Durango is a caring and compassionate community, and the recent rise in suicides has been especially hard-hitting. Coverage of the increased rate of suicide and the resultant response from community members have become heightened, and the search for a solution has been prioritized. Conversations have started, but where do we go from here?
San Juan Basin Public Health is working to demonstrate to individuals, including parents, friends, teachers, as well as stakeholder organizations, including schools, youth groups and health care providers, that everyone has a role to play in suicide prevention.
SJBPH has been working on this issue through its State Innovation Model grant program, and it held a suicide-prevention community summit in May of this year. The overwhelming attendance at the event and the response from participants clearly demonstrated the need for a communitywide effort to start tackling this complex problem. The feedback received from attendees at the summit indicated the need for mental health and wellness promotion, suicide-prevention awareness and training, and increased communication and coordination of resources.
Since the summit, SJBPH has launched a stigma reduction/mental health promotion campaign, “Let’s Talk Colorado,” created by a number of Colorado-based physical and mental health organizations. The goal of the Let’s Talk campaign is to reduce the stigma of mental illness so that people who need treatment are more likely to seek it. Its premise is simple: Anyone can reach out to someone who might be hurting by initiating a caring conversation.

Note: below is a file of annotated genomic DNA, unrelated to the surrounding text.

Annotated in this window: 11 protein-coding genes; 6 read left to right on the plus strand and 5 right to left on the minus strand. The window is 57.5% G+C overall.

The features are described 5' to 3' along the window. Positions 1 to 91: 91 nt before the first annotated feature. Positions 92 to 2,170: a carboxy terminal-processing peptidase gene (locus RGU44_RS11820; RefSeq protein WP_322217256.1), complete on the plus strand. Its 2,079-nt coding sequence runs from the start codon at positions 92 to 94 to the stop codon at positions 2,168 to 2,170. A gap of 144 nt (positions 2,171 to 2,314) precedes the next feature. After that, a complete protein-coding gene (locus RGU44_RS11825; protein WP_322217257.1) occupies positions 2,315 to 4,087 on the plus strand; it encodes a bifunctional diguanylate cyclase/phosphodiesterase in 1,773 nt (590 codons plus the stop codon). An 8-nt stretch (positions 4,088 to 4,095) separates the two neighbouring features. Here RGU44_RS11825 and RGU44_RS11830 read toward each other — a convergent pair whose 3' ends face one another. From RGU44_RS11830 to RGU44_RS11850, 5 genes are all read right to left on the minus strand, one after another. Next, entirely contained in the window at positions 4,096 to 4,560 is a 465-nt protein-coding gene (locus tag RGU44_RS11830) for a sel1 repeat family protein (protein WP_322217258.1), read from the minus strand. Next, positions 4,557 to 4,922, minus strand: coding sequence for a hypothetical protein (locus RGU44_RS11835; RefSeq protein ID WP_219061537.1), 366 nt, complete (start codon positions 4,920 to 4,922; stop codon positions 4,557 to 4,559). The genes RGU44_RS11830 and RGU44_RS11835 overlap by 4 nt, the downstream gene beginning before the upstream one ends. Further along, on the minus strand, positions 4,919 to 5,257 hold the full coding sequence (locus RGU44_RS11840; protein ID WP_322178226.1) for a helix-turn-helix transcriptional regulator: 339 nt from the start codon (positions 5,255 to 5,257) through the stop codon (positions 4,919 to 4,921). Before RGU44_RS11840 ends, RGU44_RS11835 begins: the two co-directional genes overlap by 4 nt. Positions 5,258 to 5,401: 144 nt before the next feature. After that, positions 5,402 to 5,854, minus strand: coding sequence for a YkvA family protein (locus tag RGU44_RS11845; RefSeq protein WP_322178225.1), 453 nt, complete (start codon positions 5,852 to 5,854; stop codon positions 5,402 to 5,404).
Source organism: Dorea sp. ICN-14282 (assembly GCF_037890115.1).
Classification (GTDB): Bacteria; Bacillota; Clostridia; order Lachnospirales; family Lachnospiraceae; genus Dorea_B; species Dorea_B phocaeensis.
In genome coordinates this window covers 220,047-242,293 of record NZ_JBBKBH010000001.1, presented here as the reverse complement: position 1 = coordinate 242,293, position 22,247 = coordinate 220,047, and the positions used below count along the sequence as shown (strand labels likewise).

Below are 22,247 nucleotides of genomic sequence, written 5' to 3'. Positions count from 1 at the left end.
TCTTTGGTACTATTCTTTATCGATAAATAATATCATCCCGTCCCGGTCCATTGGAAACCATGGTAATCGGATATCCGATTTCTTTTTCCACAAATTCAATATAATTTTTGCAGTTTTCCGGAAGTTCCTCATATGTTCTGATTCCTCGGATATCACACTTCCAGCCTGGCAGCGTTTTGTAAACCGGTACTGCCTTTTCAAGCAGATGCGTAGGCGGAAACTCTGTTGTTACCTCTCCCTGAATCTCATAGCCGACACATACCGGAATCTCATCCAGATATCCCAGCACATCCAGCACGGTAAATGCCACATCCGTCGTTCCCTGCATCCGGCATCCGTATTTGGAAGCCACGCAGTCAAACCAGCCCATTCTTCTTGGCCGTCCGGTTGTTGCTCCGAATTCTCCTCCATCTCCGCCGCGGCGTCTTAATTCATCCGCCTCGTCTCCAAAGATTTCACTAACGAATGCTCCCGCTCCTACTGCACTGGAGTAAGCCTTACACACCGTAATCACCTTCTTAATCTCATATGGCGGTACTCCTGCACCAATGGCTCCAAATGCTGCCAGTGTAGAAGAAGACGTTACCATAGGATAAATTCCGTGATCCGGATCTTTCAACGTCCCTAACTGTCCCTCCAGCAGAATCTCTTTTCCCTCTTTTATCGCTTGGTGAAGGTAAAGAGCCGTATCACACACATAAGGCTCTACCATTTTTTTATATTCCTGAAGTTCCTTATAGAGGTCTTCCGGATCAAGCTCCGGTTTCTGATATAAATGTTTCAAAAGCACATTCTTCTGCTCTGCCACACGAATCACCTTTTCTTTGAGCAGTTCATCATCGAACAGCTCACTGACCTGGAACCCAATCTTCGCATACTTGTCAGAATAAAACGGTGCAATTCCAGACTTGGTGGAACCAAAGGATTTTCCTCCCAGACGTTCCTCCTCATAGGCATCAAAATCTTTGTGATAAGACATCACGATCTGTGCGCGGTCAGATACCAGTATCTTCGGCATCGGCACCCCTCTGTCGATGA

Additionally, SJBPH has been providing Brief Suicide Intervention Training to local organizations and individuals who want to learn more about how they can play a role in suicide prevention. This is an hourlong training for non-experts who are interested in learning (and practicing) how to intervene with someone who might be suicidal.
Suicide is a multi-factored problem, and in an effort to make large-scale social change on the issue, SJBPH is also leading a collective impact process, focused on cross-sector coordination of stakeholder individuals and organizations. Collective impact is essentially many different players aligning their efforts to solve a complex problem.
The five fundamentals of collective impact include:
A common agenda: All participants have a shared vision, a common understanding of the problem and an agreed upon action plan.
Shared measurement: Accountability around consistent data collection and measurement.
Mutually reinforcing activities: Participant activities coordinated through a mutually reinforcing plan of action.
Continuous communication: Consistent and open communication to build trust and create common motivation.
Backbone support: One organization to serve as the “backbone” to coordinate organizations and ensure the initiative is on track.
A key factor in the success of this systems-level approach to suicide prevention is to ensure that those most affected by the issue are meaningfully engaged in the process. As the backbone organization in this initiative, SJBPH is currently in the process of forming a steering committee and workgroups.
Key stakeholder organizations and individuals, including youth, are being recruited to ensure the level of meaningful community engagement needed to reduce suicides in our community.
Essentially, suicide interventions are about human connection. Caring for our peers, family members and even strangers is at the root of preventing suicide. Most people who die by suicide give some indication of their intention to those close to them. Whether it is a systems-level intervention or simply a caring individual starting a supportive conversation with someone who is hurting, we can all play a role in making a connection and possibly, saving a life. Please join us in these efforts.
To learn more about SJBPH’s suicide-prevention efforts, visit www.sjbpublichealth.org
Claire Ninde is director of communications at San Juan Basin Public Health.